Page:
The perception of our work environment plays a key role in how we feel and perform at work. When you are unhappy nothing an employer might do will change how you feel. You might feel stifled, unchallenged or simply neglected. These feelings will often begin to impact your productivity and performance. It’s important for you to focus on the positive aspects of your job.
If there aren’t many, then it might be time to switch employers. Keep in mind though that it’s important to continue to give 100% at your job while you hunt for a new one. Underperforming isn’t sticking it to your employer. It might actually lead to disciplinary actions and even termination.
Step 2 – Update your resume.
Don’t wait until you are looking for a job to update your resume. It’s hard to remember all the accomplishments and skills you’ve attained through the years. The key is to update your resume yearly or as accomplishments happen. An easy Word document process is to turn Track Changes on. This highlights the updates you’ve inputted in your resume. When you’re ready to hunt for a new job it’s much easier to update a resume with current experiences.
Step 3 – Update your LinkedIn profile.
Recruiters hunt for top talent online and LinkedIn is a go-to-place. In fact, I’m often contact by recruiters at least once a month about job opportunities. Update your LinkedIn profile once a year. Make sure your profile reflects your current skills, experience and accomplishments.
Write a compelling introduction that’s a shows your passion, personality and career desires. Use relevant keywords. Just make sure you aren’t boldly asking for job opportunities while you’re connected to your boss’ profile.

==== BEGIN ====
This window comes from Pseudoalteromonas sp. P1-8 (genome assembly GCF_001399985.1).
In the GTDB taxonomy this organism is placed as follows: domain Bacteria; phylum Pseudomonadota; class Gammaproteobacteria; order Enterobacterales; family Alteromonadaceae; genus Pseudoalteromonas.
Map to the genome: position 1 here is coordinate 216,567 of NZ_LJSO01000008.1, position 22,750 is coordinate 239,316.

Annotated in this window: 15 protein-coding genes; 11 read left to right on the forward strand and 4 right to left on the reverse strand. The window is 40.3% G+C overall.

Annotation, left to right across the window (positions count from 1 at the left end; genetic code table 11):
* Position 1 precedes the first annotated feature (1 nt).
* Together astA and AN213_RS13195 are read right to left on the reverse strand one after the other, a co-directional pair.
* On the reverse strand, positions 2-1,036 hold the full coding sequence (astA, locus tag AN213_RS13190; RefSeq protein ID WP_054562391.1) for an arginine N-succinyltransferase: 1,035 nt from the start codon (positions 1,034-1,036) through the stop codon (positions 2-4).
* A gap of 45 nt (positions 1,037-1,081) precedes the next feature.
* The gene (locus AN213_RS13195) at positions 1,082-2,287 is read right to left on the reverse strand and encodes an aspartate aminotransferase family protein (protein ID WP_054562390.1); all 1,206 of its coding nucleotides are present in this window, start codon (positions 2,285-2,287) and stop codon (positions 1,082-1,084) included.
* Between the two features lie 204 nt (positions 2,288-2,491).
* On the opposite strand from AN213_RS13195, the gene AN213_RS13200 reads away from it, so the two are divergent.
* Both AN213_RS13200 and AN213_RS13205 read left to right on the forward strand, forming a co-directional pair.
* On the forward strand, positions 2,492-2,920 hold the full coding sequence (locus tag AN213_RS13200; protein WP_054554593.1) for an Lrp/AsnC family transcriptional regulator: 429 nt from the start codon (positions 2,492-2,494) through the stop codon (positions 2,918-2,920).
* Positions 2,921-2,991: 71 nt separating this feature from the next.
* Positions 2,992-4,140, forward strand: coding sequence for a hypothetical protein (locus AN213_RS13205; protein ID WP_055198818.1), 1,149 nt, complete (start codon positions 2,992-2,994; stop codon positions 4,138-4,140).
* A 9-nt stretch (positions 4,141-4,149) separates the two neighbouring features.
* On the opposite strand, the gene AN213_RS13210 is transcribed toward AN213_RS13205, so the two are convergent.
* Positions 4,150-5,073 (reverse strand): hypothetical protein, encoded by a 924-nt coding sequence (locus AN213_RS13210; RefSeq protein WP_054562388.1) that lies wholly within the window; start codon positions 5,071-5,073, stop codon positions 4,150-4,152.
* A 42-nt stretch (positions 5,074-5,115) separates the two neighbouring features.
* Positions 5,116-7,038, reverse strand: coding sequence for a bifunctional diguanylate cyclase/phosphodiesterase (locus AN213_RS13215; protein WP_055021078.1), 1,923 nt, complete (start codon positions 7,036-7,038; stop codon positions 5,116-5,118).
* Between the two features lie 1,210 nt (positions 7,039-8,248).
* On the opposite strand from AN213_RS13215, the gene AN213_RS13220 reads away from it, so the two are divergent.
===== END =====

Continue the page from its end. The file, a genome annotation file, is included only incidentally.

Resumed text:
Step 4 – Know the job market.
Even if you love your job, it’s good to know what new skills are important to remain at the top of your profession. This is accomplished by reading trade publications or following professional blogs. You might want to look at job opportunities and see what skills or experiences employers are seeking.
Do your research on websites like Salary.com or Glassdoor. Knowing the going pay rate for similar jobs and the important new skills needed in your position may help you negotiate a better pay increase with your current employer.
Step 5 – Increase your skills.
After a few years at a job, I’m sure you know exactly what to do and do it well. The reality is that doing a job well may not be enough to qualify for a promotion or land that higher paying position. Position requirements for similar jobs at other companies may require newer skills. Speak with your managers about latest trends in your profession and create a development plan addressing those areas.
Take advantage of workplace education. Many employers offer workshops from learning a new language to project management to Six Sigma certifications.
Take a class at a college and education courses online that may also be covered by your employer’s tuition reimbursement program.
+ Coursera – Coursera is an education company that partners with the top universities and organizations in the world to offer courses online for anyone to take, for free.
+ edX – Through edX take great online courses from the world’s best universities for free.
+ Khan Academy – An organization with a mission and goal of changing education for the better by providing a free world-class education for anyone anywhere.
+ Codecademy – Learn to code online and interactively for free.
+ Skillshare – An online learning community to master real-world skills through project-based classes. Fee applies to access premium content.
+ uDemy – An online learning marketplace with various topics to increase your knowledge. A fee applies.
+ Lifehacker – Lifehacker University helps you plan free online education.